The RCCC curlers arrived in Detroit from Chicago at the Brush Street Train Station at 7:50 a.m. Saturday January 29, 1949. They were immediately escorted to the Statler Hotel for breakfast. Saturday morning games were played against Chatham, Forrest, Thedford, Petrolia and Sarnia. The Scots were defeated by the Ontario teams 51-50. Saturday evening all the games featured Detroit curlers against the Scots.
The Team was honored Sunday at the Detroit Athletic Club. After the luncheon their departure was Sunday afternoon at 4:15 p.m. bound for Toronto.
As seen in the pictures above, the entire Scottish team used the curling brush. The width of the brush is less than a foot; the brush itself is made of coconut fiber. In some parts of Scotland at this time the brush was made of hair. They agreed that either fiber or hair serves the same purpose for sweeping the ice, better than Canadian brooms, “which lose their straws and last nowhere nearly as long as ours”.
This was not the first appearance of the brush. In Part III – 1923 we reported that a few players used the brush. In Part IV – 1938 we reported that the entire team used the brush. But, this visit in 1949 set off a chain reaction in the newspapers – especially the U.S. papers. Here are some of the quotes:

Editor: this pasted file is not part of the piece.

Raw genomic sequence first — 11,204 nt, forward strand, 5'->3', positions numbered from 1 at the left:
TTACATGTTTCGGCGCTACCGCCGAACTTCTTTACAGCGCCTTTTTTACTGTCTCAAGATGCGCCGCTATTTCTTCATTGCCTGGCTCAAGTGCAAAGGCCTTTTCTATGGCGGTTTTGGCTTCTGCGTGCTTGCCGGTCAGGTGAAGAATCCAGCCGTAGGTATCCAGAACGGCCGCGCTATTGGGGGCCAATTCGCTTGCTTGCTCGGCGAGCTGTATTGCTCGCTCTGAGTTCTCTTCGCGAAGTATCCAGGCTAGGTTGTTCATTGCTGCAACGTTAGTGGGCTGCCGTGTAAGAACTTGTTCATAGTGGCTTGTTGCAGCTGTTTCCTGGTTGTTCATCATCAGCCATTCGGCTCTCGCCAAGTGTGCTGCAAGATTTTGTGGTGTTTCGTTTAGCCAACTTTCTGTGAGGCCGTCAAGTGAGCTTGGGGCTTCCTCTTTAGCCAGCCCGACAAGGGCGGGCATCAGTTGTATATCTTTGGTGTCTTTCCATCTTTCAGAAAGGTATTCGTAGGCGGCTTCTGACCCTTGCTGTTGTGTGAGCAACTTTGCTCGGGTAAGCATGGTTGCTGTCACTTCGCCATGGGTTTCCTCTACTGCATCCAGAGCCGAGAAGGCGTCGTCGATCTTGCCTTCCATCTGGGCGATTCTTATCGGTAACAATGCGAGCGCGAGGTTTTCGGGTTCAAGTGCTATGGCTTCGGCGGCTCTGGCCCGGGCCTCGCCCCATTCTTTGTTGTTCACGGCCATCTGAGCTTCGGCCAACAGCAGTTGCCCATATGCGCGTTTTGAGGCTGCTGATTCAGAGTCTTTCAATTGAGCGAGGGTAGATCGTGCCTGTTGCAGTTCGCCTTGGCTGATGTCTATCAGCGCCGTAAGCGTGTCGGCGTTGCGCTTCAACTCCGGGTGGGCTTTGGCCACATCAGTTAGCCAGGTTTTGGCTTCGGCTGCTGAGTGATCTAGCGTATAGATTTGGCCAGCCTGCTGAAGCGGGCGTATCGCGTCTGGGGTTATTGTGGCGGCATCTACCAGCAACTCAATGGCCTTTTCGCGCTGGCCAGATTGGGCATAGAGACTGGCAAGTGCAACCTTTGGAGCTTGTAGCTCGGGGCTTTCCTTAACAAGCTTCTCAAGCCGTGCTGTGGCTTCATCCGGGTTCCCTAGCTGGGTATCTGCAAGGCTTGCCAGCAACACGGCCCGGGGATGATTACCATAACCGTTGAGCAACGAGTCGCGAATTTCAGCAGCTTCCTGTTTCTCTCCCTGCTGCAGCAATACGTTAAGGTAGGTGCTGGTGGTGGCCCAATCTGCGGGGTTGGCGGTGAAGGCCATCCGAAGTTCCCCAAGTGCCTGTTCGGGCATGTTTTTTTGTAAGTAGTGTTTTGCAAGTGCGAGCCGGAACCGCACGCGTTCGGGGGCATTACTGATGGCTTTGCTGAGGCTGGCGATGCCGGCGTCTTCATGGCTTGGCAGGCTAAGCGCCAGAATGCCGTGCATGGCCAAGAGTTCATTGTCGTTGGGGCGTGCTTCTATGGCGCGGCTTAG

· … similar to a broom used by office building janitors
· … a short-bristled affair
· … brush-type house broom
· … a garage push-broom
· … deck brush scrubbing away
· … long-handled brush-broom
The surprise in the U.S. is understandable - the previous Tour did not visit any U.S. clubs other than Detroit. Even though some brushes were used in 1923 we have to assume that it was not many since they made no impact on the press writers.
The Scottish curlers maintained “that the brooms used this side of the Atlantic are apt to shed a straw now and then and slow up an already delinquent stone instead of adding distance.” It seems to me that the brush did not become widely used in North America until the 1980s and for the same reasons that were stated nearly 60 years earlier.
Ma heid’s mince,